While I am generally satisfied with the Nexus One’s battery life, it is something I do have to think about and manage. So I jumped when I was offered the opportunity to test out the Seidio Innocell 3200mAh Extended Battery for the Nexus One. I found that the battery itself works great, making battery management a non-issue, though I do have a couple of complaints about the replacement back cover the larger battery requires. At $69.99, it’s more than a stock replacement battery, but worth it for someone who uses their phone heavily and does not have access to a charger throughout the day.

Battery Life
This thing just seems to last forever, even with heavy use. One day, for example, in addition to my normal use (some light web browsing, some games and other apps, a few apps that poll data every half hour), I also used Google’s turn-by-turn navigation for several errands, totaling about an hour of constant gps, data usage, and display and speaker use. Later I streamed a 20 minute YouTube video (over wifi) and listened to some music. At the end of the day, I purposely did not plug it in, and in the morning, 24 hours after it had last been connected to a charger or USB cable, the battery was still almost half charged.

With and without the extended battery and replacement back

In short, in normal use, I did not have to think about the battery at all, and generally plugged the phone into the charger each night with most of its charge still remaining.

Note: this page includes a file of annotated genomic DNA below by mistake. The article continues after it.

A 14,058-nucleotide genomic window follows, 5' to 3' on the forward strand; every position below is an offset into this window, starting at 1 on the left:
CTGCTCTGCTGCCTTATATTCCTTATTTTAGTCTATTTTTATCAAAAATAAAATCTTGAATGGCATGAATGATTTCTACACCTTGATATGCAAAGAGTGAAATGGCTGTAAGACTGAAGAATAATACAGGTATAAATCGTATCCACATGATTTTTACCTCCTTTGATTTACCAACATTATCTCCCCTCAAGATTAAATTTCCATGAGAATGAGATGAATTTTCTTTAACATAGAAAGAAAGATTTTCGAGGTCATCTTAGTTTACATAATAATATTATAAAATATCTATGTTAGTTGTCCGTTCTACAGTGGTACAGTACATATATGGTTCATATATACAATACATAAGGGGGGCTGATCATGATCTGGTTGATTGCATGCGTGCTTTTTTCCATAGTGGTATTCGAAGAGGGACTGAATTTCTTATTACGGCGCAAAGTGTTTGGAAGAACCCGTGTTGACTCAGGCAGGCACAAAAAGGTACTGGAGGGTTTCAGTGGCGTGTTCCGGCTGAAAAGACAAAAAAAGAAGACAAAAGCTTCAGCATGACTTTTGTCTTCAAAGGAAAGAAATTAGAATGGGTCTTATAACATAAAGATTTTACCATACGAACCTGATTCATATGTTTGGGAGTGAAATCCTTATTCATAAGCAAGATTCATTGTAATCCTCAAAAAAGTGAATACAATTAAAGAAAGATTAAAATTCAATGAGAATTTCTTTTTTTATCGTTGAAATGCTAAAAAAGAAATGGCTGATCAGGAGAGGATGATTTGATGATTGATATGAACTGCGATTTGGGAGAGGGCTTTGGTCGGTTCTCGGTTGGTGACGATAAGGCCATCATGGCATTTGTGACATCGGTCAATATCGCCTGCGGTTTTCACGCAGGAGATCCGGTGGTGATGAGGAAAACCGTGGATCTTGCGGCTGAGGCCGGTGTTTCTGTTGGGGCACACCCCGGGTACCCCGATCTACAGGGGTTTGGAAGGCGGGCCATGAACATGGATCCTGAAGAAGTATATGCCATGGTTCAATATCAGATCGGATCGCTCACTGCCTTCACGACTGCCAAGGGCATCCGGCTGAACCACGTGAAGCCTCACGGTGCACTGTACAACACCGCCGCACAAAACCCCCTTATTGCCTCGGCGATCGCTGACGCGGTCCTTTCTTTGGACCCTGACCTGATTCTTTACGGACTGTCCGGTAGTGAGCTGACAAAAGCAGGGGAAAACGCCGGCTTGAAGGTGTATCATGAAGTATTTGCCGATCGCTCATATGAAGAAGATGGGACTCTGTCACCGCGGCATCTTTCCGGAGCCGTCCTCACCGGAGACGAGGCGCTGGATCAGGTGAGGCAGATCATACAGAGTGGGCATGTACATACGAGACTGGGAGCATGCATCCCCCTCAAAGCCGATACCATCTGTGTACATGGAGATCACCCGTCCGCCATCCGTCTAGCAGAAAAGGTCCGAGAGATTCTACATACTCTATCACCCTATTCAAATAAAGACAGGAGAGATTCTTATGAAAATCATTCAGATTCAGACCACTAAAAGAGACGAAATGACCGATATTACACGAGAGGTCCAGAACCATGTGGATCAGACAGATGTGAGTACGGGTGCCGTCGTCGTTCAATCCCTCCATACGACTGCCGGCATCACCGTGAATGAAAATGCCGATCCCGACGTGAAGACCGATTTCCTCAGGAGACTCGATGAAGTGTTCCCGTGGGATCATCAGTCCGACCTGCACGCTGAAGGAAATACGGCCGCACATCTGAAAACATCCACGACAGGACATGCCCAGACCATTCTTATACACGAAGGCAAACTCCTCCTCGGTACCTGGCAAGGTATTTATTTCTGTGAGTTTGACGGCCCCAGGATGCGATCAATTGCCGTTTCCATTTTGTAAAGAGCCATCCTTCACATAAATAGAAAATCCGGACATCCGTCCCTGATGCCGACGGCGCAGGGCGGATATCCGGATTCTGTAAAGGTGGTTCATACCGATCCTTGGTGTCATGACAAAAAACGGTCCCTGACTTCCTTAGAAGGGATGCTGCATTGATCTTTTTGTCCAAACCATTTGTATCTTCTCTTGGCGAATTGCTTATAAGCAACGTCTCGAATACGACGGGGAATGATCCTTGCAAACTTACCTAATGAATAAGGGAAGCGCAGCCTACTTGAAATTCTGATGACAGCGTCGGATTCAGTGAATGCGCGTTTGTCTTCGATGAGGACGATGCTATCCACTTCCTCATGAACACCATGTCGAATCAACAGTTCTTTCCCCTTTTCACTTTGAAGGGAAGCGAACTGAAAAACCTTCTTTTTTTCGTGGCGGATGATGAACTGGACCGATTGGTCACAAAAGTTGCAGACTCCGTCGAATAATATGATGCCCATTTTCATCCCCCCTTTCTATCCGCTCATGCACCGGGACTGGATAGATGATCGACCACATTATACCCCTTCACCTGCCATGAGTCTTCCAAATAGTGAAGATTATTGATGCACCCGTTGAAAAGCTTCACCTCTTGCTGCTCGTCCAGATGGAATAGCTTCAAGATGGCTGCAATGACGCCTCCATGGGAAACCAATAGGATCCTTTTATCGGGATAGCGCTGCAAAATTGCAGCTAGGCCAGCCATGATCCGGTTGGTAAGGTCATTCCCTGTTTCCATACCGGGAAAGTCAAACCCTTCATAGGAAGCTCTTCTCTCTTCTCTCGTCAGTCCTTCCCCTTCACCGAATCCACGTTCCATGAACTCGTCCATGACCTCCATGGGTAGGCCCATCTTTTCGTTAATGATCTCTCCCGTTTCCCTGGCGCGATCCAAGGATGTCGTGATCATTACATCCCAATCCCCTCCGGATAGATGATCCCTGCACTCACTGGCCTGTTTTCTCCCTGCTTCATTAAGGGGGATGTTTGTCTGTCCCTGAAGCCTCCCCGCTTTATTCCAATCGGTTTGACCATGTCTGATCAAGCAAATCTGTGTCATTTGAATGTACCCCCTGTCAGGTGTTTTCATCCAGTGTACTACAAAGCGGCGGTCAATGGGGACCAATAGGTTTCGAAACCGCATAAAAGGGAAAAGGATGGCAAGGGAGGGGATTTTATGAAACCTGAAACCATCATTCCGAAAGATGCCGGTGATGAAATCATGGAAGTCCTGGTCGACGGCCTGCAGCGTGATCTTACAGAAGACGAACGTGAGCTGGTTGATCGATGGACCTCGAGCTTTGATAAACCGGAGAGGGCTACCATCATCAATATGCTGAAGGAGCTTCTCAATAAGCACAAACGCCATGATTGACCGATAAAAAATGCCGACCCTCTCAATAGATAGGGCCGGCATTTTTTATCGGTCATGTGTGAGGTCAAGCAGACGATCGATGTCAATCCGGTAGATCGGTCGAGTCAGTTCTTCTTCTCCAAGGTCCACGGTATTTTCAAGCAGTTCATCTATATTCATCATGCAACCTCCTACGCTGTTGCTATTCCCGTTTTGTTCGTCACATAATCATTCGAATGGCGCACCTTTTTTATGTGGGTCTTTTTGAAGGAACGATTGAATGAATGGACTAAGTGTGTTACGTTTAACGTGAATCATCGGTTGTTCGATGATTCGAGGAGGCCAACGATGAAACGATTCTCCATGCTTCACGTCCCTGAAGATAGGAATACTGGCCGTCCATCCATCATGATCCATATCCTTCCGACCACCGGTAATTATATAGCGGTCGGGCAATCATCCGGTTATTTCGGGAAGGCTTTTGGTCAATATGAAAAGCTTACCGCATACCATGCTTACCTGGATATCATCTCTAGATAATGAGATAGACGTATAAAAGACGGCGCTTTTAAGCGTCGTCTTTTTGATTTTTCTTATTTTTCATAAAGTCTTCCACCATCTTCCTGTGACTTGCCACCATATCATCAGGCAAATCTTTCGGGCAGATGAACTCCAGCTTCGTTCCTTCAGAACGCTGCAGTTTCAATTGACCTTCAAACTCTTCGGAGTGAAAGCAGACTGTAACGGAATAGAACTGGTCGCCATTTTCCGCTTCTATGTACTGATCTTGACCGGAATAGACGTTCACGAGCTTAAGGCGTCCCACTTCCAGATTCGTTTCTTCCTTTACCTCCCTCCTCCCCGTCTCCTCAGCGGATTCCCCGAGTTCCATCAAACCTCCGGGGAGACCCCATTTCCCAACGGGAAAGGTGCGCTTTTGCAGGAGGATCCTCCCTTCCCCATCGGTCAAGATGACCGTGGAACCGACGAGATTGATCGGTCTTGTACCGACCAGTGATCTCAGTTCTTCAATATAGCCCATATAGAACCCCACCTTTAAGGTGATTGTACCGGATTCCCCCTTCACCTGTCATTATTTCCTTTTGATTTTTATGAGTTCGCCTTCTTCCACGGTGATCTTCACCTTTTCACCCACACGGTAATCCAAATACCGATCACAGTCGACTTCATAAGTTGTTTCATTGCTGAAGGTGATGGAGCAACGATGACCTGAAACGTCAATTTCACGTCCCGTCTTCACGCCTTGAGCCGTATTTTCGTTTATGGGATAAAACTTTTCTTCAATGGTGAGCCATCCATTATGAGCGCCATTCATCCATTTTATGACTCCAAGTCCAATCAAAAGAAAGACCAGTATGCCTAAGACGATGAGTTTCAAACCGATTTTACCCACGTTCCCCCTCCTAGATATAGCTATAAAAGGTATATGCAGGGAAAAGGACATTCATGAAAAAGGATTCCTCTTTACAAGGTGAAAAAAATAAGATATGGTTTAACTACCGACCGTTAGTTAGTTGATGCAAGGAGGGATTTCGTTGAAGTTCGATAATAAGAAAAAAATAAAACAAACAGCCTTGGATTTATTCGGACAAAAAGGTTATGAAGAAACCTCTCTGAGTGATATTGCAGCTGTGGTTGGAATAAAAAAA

Back Cover
It’s no surprise that a battery of double the stock battery’s capacity would not fit in the same space, and so Seidio provides a replacement back for the phone that allows room for the larger extended battery. This makes it impossible to use other standard Nexus One accessories such as cases and docks, and the larger battery weighs a bit more. These all would be an acceptable trade-offs, but unfortunately the replacement cover has a few issues that are hard to overlook.

First, the cover is made of a plastic that, while light, does not seem sturdy. This was immediately confirmed when I found two of the three small posts that attach the cover to the phone’s body had snapped off in shipping. If you buy this battery, be sure to inspect these parts when you receive it, and don’t hesitate to ask for a replacement if there is any damage.

Two of the three small posts that attach the cover to the phone's body snapped off in shipping.

Second, while the top of the case is fairly attractive and even protects the camera in a recessed area, the bottom leaves a lot to be desired, with a large, ugly gap where it meets the phone’s body. I was initially concerned that this gap would allow large amounts of dust to get into the back of the phone, but did not find this to be the case. But it certainly does not look good.

While the top of the case is fairly attractive, the bottom has a large gap where it meets the phone's body

All in all, this battery is a good value, the issues with it being for the most part cosmetic. It’s an accessory that I don’t use every day, but that will come in handy when traveling and other times when I want to make sure to get the most life out of my Nexus One between charges.